On Wednesday, oil prices dropped based on worries that the pending Phase 1 trade deal between the United States and China might not push demand. Also, the U.S. plans to keep tariffs on Chinese goods until the second phase.
Moreover, U.S. Treasury Secretary Steven Mnuchin stated last Tuesday that tariffs on Chinese goods would stay. And this is until they completed the second phase of a U.S.-China trade agreement. Both sides would sign an interim deal later on Wednesday.
Then, Brent crude slipped 16 cents or 0.3%, at $64.33 a barrel. U.S. West Texas Intermediate crude futures were down 15 cents or 0.03%, at $58.08 per barrel.
Analyst Edward Moya stated, “A pickup with global demand for crude may struggle as U.S.-Chinese tensions linger after some hardline stances from the Trump administration.”
He also explained that financial markets became disappointed due to Trump’s administration indicating that tariffs will remain in place until the 2020 U.S. presidential elections finish. Also, it will depend if China will come through on their promises with the phase-one deal.
U.S. President Donald Trump, together with Chinese Vice Premier Liu He, will sign the Phase 1 trade agreement at the White House on Wednesday. And people are expecting that this deal will include provisions for China to purchase up to $50 billion more in u.S. energy supplies.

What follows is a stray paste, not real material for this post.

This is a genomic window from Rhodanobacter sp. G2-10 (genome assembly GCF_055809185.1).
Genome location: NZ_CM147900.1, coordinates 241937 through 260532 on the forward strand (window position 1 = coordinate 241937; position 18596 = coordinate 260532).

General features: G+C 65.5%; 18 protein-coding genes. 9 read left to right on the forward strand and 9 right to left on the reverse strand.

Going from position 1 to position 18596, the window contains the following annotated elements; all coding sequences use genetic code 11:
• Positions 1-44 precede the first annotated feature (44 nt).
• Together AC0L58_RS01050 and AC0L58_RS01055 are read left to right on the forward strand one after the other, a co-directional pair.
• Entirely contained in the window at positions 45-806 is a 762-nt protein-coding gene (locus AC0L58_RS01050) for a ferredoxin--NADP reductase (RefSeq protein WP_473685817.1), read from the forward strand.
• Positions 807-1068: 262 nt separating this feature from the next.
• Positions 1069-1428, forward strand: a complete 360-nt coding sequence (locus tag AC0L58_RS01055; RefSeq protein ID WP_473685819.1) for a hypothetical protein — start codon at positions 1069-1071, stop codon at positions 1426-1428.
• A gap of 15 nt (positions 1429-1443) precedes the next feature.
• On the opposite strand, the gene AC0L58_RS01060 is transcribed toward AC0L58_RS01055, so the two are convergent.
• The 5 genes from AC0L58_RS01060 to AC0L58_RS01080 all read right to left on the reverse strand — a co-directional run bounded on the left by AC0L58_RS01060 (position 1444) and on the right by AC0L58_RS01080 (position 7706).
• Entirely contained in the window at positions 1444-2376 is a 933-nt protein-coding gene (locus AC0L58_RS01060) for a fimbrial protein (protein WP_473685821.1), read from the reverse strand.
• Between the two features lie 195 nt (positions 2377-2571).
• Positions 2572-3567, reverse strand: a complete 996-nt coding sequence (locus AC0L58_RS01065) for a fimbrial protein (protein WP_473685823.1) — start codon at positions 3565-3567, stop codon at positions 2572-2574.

Aside from that, U.S. crude inventories increased by 1.1 million barrels, according to American Petroleum Institute data. This counters expectations for a draw.
Also, they expect U.S. oil production to go up to a record of 13.30 million barrels a day in 2020. According to the U.S. Energy Information Administration (EIA), this is mostly due to higher output in the Permian region on Texas and New Mexico.
Key members of the Organization of the Petroleum Exporting Countries (OPEC) and its allies, known as OPEC+, have begun talks about the possibility of delaying until June a decision on extending existing output cuts.
The deal sets to expire by the end of March. And they push back the meeting to June with no extension to the agreement will be bearish for the oil market. According to some analysts from ING Economic, this was because of an expected second-quarter oil surplus.
However, keeping the deal until the June meeting might be much more constructive for the market.
Meanwhile, Guar seeds prices on Tuesday went down by Rs 6 to Rs 4,092 per 10 quintals in futures trade. At the same time, participants lowered their holdings in line with a weak market trend.
Marketmen stated that the downward trend in guar seed prices was due to rising supplies from growing regions.
Then, on the National Commodity and Derivatives Exchange, for January delivery, guar seed contracts edged lower by Rs 6 or 0.15 percent to Rs 4,092 per 10 quintals. And it has an open interest of 11,010 lots.